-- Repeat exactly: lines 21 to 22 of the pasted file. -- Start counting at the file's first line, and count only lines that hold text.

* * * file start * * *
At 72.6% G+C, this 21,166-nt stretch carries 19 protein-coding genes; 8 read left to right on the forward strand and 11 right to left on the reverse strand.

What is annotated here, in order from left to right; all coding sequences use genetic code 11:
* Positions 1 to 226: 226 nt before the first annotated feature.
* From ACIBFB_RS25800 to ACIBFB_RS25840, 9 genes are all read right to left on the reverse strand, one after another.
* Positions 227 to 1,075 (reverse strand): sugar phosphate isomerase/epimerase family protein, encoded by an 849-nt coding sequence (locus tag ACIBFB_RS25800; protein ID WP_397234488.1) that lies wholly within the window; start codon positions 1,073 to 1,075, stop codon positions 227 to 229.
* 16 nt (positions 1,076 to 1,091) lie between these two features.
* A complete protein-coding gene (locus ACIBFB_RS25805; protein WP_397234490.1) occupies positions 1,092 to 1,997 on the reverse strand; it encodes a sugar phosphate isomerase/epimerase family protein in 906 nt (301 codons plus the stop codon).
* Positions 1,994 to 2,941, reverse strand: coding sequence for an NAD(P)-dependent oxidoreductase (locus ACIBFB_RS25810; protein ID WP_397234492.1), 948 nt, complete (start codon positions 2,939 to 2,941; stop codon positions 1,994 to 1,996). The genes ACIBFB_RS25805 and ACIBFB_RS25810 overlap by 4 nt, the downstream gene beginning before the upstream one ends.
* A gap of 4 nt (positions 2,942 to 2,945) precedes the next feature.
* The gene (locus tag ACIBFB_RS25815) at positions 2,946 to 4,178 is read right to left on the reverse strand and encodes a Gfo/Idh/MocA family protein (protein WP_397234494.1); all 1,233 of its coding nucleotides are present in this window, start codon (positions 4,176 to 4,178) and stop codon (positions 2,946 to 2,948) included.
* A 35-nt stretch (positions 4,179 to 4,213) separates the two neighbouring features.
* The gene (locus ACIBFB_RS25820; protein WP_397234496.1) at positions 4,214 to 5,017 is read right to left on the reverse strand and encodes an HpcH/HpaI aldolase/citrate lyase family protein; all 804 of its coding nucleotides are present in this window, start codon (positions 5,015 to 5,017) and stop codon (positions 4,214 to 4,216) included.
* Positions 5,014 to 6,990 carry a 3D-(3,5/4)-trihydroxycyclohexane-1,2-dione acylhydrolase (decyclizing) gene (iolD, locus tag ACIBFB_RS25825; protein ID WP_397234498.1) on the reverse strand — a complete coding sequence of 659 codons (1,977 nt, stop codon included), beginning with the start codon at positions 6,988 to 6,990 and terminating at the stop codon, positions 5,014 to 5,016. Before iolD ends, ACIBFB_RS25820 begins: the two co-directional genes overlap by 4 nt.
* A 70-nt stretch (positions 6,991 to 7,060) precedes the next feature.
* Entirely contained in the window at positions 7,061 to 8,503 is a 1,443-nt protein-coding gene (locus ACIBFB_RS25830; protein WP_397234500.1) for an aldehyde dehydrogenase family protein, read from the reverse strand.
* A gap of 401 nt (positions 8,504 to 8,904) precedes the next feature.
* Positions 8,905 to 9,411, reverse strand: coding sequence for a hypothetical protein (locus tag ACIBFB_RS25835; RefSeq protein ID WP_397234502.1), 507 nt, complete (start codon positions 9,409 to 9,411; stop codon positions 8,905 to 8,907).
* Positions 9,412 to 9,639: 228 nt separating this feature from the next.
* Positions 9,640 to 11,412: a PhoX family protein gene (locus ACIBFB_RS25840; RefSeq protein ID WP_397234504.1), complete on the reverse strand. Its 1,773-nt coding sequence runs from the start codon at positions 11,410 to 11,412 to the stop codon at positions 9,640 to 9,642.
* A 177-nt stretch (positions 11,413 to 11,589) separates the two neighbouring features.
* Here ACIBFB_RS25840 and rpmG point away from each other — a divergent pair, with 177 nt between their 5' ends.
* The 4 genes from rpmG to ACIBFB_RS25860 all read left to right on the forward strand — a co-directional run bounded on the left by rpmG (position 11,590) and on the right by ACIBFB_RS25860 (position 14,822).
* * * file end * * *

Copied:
* Here ACIBFB_RS25840 and rpmG point away from each other — a divergent pair, with 177 nt between their 5' ends.
* The 4 genes from rpmG to ACIBFB_RS25860 all read left to right on the forward strand — a co-directional run bounded on the left by rpmG (position 11,590) and on the right by ACIBFB_RS25860 (position 14,822).